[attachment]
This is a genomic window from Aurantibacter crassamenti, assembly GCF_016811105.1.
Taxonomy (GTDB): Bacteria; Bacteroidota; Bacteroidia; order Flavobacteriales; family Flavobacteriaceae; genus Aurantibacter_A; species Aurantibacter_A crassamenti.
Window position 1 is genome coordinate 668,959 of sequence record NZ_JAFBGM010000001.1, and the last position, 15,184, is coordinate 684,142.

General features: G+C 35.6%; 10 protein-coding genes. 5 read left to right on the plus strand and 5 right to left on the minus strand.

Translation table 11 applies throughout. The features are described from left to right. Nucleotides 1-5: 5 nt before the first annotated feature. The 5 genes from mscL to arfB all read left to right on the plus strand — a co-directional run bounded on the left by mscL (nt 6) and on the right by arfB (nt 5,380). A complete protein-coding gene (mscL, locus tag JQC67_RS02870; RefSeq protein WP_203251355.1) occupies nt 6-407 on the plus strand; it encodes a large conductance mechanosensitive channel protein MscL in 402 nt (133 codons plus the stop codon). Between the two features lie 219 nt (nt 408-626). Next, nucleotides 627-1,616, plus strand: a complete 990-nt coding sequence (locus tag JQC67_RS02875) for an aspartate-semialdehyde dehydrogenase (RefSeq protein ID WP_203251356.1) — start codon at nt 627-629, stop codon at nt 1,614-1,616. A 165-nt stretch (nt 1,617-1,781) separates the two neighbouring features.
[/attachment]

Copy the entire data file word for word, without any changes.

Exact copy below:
This is a genomic window from Aurantibacter crassamenti, assembly GCF_016811105.1.
Taxonomy (GTDB): Bacteria; Bacteroidota; Bacteroidia; order Flavobacteriales; family Flavobacteriaceae; genus Aurantibacter_A; species Aurantibacter_A crassamenti.
Window position 1 is genome coordinate 668,959 of sequence record NZ_JAFBGM010000001.1, and the last position, 15,184, is coordinate 684,142.

General features: G+C 35.6%; 10 protein-coding genes. 5 read left to right on the plus strand and 5 right to left on the minus strand.

Translation table 11 applies throughout. The features are described from left to right. Nucleotides 1-5: 5 nt before the first annotated feature. The 5 genes from mscL to arfB all read left to right on the plus strand — a co-directional run bounded on the left by mscL (nt 6) and on the right by arfB (nt 5,380). A complete protein-coding gene (mscL, locus tag JQC67_RS02870; RefSeq protein WP_203251355.1) occupies nt 6-407 on the plus strand; it encodes a large conductance mechanosensitive channel protein MscL in 402 nt (133 codons plus the stop codon). Between the two features lie 219 nt (nt 408-626). Next, nucleotides 627-1,616, plus strand: a complete 990-nt coding sequence (locus tag JQC67_RS02875) for an aspartate-semialdehyde dehydrogenase (RefSeq protein ID WP_203251356.1) — start codon at nt 627-629, stop codon at nt 1,614-1,616. A 165-nt stretch (nt 1,617-1,781) separates the two neighbouring features.